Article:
It’s getting too cool for us to venture out on our bike as fall settles in, so we headed out to explore to find a place to take in the foliage. Fall leaves have clung to their branches long past when we thought they’d be all gone. Our first stop had a huge public event going on, so we headed on our way and came across Stillwater Scenic Trail, in Smithfield RI.
We had been here on our bike over a year ago in the summer, so this visit offered a very different view. Our pace was slower (we were walking) and we took the time to poke around more and stroll down to the edge of the stream.
The sound of rushing water accompanied us for almost the entire walk, at least until we reached the dammed reservoir. I never grow tired of the sound of rushing water tumbling over rocks, headed to the sea. The Stillwater River is part of the Woonsaquatucket River watershed.
The waters that flow past the path we walked on eventually end up in downtown Providence as part of the Providence River, before heading into Narragansett Bay. The more I walk, the more I see watersheds. Understanding how these waterways connect is fascinating (to me) and these waterways have strong impacts on the environment we all live in.
We spotted a small garter snake sunning himself on the path. I used a stick to urge him out of the path, but he was pretty determined not to go far, and puffed himself up hoping to frighten us.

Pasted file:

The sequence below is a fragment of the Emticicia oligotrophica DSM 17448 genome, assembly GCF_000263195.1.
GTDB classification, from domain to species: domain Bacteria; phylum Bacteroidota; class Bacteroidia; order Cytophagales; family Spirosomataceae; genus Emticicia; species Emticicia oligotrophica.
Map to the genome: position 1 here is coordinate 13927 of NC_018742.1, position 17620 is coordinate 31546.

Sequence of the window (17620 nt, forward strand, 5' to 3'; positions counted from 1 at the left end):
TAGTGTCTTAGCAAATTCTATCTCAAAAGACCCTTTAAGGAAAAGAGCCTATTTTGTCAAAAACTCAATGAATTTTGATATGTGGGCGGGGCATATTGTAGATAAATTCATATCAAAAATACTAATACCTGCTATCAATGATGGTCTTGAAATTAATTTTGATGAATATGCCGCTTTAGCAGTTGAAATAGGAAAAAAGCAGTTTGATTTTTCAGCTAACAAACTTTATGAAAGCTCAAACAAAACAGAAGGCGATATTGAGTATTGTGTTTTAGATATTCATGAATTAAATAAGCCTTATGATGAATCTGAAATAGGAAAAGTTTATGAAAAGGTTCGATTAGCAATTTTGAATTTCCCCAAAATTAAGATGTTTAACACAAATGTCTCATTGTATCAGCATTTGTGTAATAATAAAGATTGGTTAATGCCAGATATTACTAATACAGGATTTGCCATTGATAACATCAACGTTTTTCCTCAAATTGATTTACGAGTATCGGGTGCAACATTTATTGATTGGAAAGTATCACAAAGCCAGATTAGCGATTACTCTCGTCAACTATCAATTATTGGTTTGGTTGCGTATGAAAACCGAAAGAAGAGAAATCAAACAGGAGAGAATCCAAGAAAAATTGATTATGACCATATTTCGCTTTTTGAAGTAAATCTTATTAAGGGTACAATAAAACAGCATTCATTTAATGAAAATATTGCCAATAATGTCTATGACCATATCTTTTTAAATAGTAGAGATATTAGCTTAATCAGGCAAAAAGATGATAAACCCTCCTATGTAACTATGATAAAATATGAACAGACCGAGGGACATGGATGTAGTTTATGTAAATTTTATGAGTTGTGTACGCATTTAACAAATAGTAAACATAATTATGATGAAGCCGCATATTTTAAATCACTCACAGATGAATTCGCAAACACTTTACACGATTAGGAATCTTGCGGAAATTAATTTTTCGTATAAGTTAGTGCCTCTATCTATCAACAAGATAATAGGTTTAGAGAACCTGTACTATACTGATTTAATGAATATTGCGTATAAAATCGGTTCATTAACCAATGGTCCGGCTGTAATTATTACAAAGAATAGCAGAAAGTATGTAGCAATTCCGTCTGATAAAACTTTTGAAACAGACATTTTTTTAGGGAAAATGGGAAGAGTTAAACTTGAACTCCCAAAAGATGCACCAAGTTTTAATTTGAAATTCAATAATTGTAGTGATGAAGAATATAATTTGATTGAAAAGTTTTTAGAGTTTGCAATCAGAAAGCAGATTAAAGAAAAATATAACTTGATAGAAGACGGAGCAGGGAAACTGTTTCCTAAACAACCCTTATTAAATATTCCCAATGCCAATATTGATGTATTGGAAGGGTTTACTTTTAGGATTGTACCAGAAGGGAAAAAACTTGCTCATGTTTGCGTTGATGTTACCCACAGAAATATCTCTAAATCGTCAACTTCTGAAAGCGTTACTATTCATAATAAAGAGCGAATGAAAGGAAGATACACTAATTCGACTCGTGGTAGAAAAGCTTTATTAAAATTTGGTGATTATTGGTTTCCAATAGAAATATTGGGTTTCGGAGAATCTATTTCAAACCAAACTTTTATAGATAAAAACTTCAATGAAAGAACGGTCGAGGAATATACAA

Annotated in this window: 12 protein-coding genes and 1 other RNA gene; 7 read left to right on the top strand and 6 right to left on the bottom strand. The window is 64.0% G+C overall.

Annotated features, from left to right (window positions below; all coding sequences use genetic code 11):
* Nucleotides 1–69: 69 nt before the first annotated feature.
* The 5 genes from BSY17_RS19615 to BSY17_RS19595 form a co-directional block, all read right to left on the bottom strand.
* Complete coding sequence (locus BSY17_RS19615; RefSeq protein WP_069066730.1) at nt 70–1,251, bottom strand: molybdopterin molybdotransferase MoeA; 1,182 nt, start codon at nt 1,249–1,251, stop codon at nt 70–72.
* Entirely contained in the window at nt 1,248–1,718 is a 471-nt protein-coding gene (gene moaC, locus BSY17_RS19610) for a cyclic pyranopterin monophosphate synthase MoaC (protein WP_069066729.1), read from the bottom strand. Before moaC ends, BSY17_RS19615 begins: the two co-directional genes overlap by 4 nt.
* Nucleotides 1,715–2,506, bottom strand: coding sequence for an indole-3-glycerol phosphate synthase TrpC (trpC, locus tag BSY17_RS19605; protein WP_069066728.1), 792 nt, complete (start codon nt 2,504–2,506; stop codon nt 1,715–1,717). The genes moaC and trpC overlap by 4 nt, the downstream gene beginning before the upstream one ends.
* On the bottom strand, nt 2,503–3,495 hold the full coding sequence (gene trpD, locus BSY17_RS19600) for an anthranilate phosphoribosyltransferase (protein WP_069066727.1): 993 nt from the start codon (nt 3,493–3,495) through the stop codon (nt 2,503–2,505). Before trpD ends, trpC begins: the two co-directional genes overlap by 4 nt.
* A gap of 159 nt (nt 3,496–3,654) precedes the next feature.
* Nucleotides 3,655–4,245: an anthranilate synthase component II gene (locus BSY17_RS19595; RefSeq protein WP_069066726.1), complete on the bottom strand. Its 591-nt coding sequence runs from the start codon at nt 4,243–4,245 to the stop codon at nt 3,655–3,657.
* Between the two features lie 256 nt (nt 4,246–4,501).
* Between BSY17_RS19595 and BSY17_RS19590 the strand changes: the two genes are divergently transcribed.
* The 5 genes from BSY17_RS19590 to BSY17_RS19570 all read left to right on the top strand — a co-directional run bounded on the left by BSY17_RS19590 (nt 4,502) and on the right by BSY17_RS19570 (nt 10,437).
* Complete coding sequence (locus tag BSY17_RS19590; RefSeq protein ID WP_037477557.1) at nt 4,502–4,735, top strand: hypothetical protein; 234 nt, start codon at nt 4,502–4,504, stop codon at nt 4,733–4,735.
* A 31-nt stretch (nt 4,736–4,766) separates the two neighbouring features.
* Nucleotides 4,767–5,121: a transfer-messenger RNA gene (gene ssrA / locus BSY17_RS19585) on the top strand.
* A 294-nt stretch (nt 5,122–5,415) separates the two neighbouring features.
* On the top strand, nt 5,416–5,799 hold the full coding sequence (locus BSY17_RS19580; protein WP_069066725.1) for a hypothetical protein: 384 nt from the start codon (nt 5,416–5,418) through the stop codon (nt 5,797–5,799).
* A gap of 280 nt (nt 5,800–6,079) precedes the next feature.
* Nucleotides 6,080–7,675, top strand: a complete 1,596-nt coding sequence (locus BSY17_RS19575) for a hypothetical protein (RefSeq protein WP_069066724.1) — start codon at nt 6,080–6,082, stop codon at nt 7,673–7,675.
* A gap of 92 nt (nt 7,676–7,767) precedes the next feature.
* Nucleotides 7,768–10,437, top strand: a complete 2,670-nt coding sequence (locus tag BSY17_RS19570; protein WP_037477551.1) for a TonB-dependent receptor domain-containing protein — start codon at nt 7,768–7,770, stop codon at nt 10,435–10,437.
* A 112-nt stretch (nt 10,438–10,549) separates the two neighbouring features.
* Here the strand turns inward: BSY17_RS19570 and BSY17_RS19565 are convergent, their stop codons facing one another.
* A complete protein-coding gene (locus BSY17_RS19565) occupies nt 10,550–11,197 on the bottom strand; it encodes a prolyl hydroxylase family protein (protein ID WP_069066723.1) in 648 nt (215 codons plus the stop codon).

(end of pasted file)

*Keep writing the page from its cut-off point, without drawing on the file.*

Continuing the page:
Seeing its transformation in an instant from pencil thin stick-like creature to an almost kaleidoscope circular pattern was startling, and beautiful.
We met mostly dog walkers as we strolled. This is a short, one mile path, so a two mile round trip visit is about what you can count on, unless you choose to make more than one circuit of the trail.
The path was created by utilities as a right of way, so it is wide, relatively flat, and in good repair. We found several benches along the way which provided rest stops for me. Turns out I had strained some leg muscles the day before, so benches and rocks to rest on were welcome.
Some foliage remains even as I write, but it will soon be gone. The days grow shorter, and winter will soon be here. Enjoy the time, make plans to get out, bring along a friend or loved one. Easy Walks lend themselves to easy companionship on the way.
Marjorie Turner Hollman is a personal historian who loves the outdoors, and is the author of Easy Walks in Massachusetts, 2nd edition, More Easy Walks in Massachusetts, 2nd edition, and editor of Easy Walks and Paddles in the Ten Mile River Watershed. Just out is her latest book, Finding Easy Walks Wherever You Are. She has been a freelance writer for numerous local, regional, and national publications for the past 20+ years, has helped numerous families to save their stories, and has recorded multiple veterans oral histories, now housed at the Library of Congress. She is a co-author of the recent community history, Bellingham Now and Then.